NERC Acts on Electronic Security Concerns

The North American Electric Reliability Council (NERC) has unveiled a proposed standard that is designed to address security concerns raised by sometimes-aging transmission and distribution computer systems. Member organizations would have through the first quarter of 2004 to follow through on the standard's requirements.

06/01/2003


The North American Electric Reliability Council (NERC) has unveiled a proposed standard that is designed to address security concerns raised by sometimes-aging transmission and distribution computer systems. Member organizations would have through the first quarter of 2004 to follow through on the standard's requirements.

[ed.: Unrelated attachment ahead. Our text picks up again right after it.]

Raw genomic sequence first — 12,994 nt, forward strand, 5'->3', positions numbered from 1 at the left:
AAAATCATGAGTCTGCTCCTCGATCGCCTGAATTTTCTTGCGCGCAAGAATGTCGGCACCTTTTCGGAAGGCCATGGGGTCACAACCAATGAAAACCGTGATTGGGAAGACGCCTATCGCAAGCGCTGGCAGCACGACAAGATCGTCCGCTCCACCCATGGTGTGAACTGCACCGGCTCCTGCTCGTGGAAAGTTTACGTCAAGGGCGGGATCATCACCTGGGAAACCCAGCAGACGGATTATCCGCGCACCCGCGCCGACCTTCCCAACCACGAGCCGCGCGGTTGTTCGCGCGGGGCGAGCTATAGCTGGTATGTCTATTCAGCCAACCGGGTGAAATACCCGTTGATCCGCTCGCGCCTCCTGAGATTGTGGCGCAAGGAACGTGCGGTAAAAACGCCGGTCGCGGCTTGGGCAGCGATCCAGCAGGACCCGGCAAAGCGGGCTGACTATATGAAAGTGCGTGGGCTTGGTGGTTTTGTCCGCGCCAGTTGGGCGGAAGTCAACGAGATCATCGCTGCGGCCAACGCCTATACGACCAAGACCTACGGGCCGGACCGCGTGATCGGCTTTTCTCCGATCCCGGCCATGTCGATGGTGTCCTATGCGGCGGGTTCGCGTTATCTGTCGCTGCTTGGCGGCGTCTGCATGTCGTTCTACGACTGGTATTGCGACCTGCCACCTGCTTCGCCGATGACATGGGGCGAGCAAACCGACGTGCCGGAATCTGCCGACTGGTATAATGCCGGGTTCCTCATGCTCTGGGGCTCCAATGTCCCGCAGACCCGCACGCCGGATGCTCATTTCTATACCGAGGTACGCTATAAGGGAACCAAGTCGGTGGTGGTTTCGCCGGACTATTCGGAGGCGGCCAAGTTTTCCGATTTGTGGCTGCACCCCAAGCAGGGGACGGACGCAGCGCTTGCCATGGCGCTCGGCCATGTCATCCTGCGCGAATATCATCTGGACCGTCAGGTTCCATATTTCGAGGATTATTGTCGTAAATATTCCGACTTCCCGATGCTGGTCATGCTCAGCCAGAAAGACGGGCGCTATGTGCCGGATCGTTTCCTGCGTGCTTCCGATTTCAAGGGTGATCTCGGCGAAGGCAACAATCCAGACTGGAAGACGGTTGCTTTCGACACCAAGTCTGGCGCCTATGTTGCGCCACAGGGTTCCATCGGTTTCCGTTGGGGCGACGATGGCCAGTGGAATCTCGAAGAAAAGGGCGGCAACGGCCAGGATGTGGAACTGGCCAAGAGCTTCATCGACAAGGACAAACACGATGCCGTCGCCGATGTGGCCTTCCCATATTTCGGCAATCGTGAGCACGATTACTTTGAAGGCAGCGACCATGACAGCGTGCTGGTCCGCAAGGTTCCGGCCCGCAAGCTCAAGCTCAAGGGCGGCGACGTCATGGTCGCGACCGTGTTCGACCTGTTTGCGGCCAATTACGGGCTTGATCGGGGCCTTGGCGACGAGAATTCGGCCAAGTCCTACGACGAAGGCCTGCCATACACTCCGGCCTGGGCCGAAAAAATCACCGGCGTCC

Utility managers have known since at least 1997 that portions of the U.S. and Canadian power grid are vulnerable to attack, according to a report in the electronic newsletter SecurityFocus.com. An assessment that year by the National Security Telecommunications Advisory Committee outlined flaws in computer systems controlling generators, switching stations and electrical substations.

Researchers found that some grid-operational controls were accessible through utilities' corporate networks. Some circuit breakers could be tripped by anyone who had the right phone number, and remote-access passwords for some equipment hadn't been changed in years. Little action was taken to correct these issues until the Federal Energy Regulatory Commission threatened government action following the Sept.11 terrorist attacks. The Cyber Security Standard would require utilities to identify vulnerable assets, develop new security policies and initiate training programs. Provisions for compliance monitoring and noncompliance sanctions are also included. Guidelines are intended to be a temporary fix, until a final standard is developed within the next two years.





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